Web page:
The boulder is strangely shaped: a weird, worn, organic form for a rock. Moss covers it like velvet, softening its broken edges. If it hadn’t been for the fence of peeling pickets surrounding it, the boulder could have been any natural rock, so well did it suit its environment.

Jack London’s tombstone

Inside the fence, crispy brown oak leaves lay in a mat amidst the dead grass. September in Northern California is a time of brown and dust. It had been a blazingly hot day in August when Wolf House burned down.

Near London’s grave stood another smaller picket fence surrounding the trunk of an oak. Tall green weeds drowsed inside the fence, blanketing the graves of two settler children. Nothing is known about David and Lilli Greenlaw, who died in 1876 and 1877 — not even where their parents went, after the children’s death. The graves have always been marked with redwood boards, replaced by each successive owner of the land whenever they deteriorated.

The State Historic Park’s website says that “Jack was deeply moved by the feeling of loneliness at the children’s graves.” He felt that they would be less lonely if he were buried near them. It’s an odd sentiment for a man who abandoned his first wife and two daughters to chase a life of adventure.

Mostly I wondered if London chose a boulder to cover him so that he could fade into the landscape he loved and vanish with memory. He had lived through the Victorian age, with its excessive stages of mourning and the elaborate grave decorations that I love. London was among the most widely read authors of his time. He might have guessed his grave would become a place of pilgrimage, with grateful readers wanting to commune with him as they offered a rose. I suppose he strove to be too much of a man’s man to want any sentiment. The boulder, the isolation: those were conscious choices on his part.

Of all the graves I’ve visited over the years, London’s is the most isolated. Of course George Washington and Thomas Jefferson lay entombed on their own properties as well, but those gravesites stood in settled lands, easy travel even in those days. In 1916, Sonoma County was sparsely populated, a place of ranches and vineyards. London might as well have been buried on the edge of the earth, like Robert Louis Stevenson in Samoa or Charles Lindbergh in the churchyard at Hana. At least Lindbergh had more company than a couple of nearly anonymous children.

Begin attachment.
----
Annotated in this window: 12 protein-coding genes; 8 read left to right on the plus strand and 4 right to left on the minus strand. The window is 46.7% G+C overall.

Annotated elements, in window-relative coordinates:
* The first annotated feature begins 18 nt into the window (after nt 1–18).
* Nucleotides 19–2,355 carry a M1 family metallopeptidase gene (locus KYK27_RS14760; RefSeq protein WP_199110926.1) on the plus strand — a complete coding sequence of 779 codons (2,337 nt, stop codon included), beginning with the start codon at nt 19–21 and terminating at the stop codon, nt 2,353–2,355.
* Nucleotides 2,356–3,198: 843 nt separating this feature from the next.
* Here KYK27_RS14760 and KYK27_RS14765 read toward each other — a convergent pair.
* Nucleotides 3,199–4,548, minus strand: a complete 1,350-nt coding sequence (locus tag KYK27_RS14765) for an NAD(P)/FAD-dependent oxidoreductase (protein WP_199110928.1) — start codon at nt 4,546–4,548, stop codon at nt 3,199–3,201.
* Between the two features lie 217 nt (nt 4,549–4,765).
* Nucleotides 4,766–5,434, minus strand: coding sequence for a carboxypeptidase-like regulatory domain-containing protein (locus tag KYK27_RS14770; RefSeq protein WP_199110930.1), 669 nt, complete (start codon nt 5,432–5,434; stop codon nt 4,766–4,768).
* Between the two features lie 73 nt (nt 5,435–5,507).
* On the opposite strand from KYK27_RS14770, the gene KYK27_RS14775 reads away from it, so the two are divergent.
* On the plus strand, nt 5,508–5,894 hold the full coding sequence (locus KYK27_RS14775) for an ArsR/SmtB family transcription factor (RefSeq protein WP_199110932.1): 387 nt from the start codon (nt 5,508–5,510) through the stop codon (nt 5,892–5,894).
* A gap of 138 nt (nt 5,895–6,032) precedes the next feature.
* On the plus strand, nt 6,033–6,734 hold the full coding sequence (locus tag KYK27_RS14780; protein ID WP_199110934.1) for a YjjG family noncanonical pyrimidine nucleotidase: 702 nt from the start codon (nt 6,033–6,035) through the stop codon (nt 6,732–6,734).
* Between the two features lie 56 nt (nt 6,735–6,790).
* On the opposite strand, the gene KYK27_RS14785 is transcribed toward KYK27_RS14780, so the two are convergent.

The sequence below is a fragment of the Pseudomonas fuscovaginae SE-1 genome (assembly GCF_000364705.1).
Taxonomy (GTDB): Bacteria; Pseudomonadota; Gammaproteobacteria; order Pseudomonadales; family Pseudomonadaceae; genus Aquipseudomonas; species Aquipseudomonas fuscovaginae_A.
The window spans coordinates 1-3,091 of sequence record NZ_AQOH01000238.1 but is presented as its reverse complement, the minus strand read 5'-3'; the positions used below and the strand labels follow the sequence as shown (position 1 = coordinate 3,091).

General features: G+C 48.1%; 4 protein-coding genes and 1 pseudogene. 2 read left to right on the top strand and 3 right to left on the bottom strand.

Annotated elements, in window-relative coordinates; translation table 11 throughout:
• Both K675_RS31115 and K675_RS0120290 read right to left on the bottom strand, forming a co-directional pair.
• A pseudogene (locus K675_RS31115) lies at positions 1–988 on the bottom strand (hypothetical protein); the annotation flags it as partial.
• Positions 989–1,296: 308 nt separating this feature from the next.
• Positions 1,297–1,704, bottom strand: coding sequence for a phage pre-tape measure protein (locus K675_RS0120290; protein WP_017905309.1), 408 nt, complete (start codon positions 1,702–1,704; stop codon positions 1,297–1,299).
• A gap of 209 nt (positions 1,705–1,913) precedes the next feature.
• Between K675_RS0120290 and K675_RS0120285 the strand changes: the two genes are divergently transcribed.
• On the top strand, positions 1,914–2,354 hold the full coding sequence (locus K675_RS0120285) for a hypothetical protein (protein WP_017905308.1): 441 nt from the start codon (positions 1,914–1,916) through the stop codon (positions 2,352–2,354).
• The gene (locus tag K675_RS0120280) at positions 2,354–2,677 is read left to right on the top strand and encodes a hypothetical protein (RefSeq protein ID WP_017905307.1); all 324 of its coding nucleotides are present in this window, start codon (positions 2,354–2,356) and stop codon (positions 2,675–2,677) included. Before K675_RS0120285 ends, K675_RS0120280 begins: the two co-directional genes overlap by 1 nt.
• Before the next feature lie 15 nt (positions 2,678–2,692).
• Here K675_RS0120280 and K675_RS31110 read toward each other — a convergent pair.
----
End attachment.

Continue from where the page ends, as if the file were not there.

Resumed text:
If you are interested in visiting London’s gravesite, you should do so this year. In 2012, Jack London State Historic Park is due to be closed because of the California state budget crisis.

Useful Links:

Jack London’s life

Jack London’s books online

Jack London State Historic Park

California State Park page

Docent tours

Other Jack London information Cemetery Travel:

My visit to London’s grave

My review of Permanent Californians

My review of Laid to Rest in California

Weekly Photo Challenge: Numbers

Child’s monument, Old CIty Cemetery

This tiny little lamb is sacred to the memory of a boy who died at the age of one year, eight months, and eight days old. Figuring the length of a life to the day was common in the later half of the 19th century. I pity the families, calculating their loss to the day.

The Old City Cemetery in the California state capitol is full of children’s graves. They are guarded by lambs and stone rosebuds with broken stems, by doves and little angels, all symbols of innocence.

Sacramento, approximately 70 miles northeast of San Francisco, became the first Californian boomtown in 1849. As such, it grew immensely wealthy. The former frontier outpost benefited as the last provisioning point for the forty-niners on their way up to the Sierra gold fields. Between 1848 and 1853, over half a million people passed through Sacramento on the way to seek their fortunes.

Sacramento City Cemetery was founded by a city ordinance in December 1849 to be a “public grave yard” unaffiliated with any religious organization. It remains as the oldest original (non-rebuilt) historical site in Sacramento.

It is an incredibly beautiful place. Beneath the arching branches of oaks and the fronds of palms, white marble markers rise against the flawless blue Californian sky. Ornamentation varies from faux Egyptian to upright Protestant obelisks, from hands clutching each other throughout eternity to angels and muses standing upright against their grief.

Cemetery of the Week #66: Old City Cemetery, Sacramento, California